Germany Plans to Ban Plastic Bags, Adding Momentum to Global Movement

Germany is planning to ban plastic bags, becoming the latest country to outlaw the grocery store items that have been shown to accumulate in the world’s oceans, according to the Independent.

The country’s environment minister, Svenja Schulze, said that the ban is intended to ensure “that we [Germany] get out of the throw-away society and that overall, we use less plastic.”

Germany has tried to reduce plastic bag use in the past by creating a voluntary agreement with grocery and retail stores to find alternatives and reduce how many bags customers receive. That framework has resulted in a 64% decline in plastic bag use since 2015. Now Shultze wants to minimize plastic bag use even further.

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No specific date has been released for the prospective ban, but the country’s current efforts to eliminate plastic bags may allow it to move on an accelerated timeline.

Globally, dozens of countries have restricted plastic bag production and consumption, and others are planning to roll out full bans on them in the years ahead. More than 180 countries have joined a United Nations pact to mitigate plastic pollution in the oceans, the European Union voted to drastically reduce single-use plastics, and the World Bank has created the Pro Blue Fund to clean up the oceans as well.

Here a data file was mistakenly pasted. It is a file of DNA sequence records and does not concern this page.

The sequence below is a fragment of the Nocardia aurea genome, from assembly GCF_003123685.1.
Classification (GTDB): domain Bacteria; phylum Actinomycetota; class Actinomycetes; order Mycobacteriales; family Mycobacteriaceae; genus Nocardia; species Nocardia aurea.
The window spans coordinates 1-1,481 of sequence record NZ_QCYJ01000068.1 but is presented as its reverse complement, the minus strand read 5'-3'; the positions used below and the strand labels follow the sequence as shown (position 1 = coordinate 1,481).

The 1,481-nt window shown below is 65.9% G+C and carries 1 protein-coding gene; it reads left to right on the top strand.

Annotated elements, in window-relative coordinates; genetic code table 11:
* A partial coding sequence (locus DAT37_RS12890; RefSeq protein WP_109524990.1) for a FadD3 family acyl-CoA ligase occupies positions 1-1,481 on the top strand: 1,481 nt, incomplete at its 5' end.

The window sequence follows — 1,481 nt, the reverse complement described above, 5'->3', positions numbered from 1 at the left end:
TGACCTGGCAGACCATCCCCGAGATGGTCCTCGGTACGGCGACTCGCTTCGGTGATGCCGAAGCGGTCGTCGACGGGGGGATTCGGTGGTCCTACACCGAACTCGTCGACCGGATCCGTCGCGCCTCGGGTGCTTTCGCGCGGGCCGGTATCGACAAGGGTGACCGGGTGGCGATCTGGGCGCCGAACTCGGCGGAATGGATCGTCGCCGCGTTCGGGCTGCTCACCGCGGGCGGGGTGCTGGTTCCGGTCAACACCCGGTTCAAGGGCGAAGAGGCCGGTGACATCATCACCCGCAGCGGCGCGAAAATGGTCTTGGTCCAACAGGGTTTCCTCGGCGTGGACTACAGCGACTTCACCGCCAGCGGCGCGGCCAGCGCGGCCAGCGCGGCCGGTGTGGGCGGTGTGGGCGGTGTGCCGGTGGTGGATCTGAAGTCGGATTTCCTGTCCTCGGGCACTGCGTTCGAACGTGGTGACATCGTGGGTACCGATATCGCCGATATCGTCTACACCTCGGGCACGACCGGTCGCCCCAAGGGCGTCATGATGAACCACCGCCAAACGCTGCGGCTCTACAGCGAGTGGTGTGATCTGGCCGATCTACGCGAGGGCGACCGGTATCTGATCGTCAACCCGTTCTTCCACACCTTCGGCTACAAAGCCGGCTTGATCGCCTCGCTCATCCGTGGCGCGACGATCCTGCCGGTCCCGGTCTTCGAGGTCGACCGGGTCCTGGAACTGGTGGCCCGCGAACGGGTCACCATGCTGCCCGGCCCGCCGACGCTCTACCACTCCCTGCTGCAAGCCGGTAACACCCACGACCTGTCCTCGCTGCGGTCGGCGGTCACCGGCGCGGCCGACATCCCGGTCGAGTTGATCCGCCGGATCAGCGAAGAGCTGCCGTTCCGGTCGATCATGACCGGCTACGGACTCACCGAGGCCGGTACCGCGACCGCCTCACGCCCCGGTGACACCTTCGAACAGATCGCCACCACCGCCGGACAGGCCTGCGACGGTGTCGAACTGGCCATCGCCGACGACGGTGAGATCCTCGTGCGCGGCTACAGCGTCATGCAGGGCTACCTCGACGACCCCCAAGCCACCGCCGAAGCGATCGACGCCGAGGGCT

Single-use plastic bags have become ubiquitous at check-out lines over the past several decades, but their flimsy design, combined with a general lack of recycling centers and a widespread tendency to simply throw them out in garbage cans has turned them into a major environmental pollutant.

Each year, people use an estimated 1 trillion plastic bags, according to the US Environmental Protection Agency. In the US alone, people use more than 380 billion plastic bags and wraps yearly, the EPA reports and only 5% of these ever get recycled.

The remaining 95% of plastic bags either end up stuffed in people’s cupboards, in landfills, or contaminating ecosystems.

Plastic waste has, in particular, caused disastrous harm to marine animals. More than 700 animals have been found to be harmed by plastic, and it’s possible that all marine creatures are negatively impacted by the material, according to National Geographic.

Creatures as small as amphipods and as big as whales have been harmed by plastic waste. Each year, an estimated 100,000 marine animals die from ingesting it, and hundreds of thousands of more die after getting entangled in discarded fishing gear.

Even coral reefs are damaged by plastic pollution.

More than 8 million tons of plastic enter the world’s oceans every year, and more than 5 trillion pieces of microplastic currently contaminate marine environments.

By planning a ban, Germany is taking a stand against this rampant contamination of the world’s oceans.

SOURCE: Global Citizen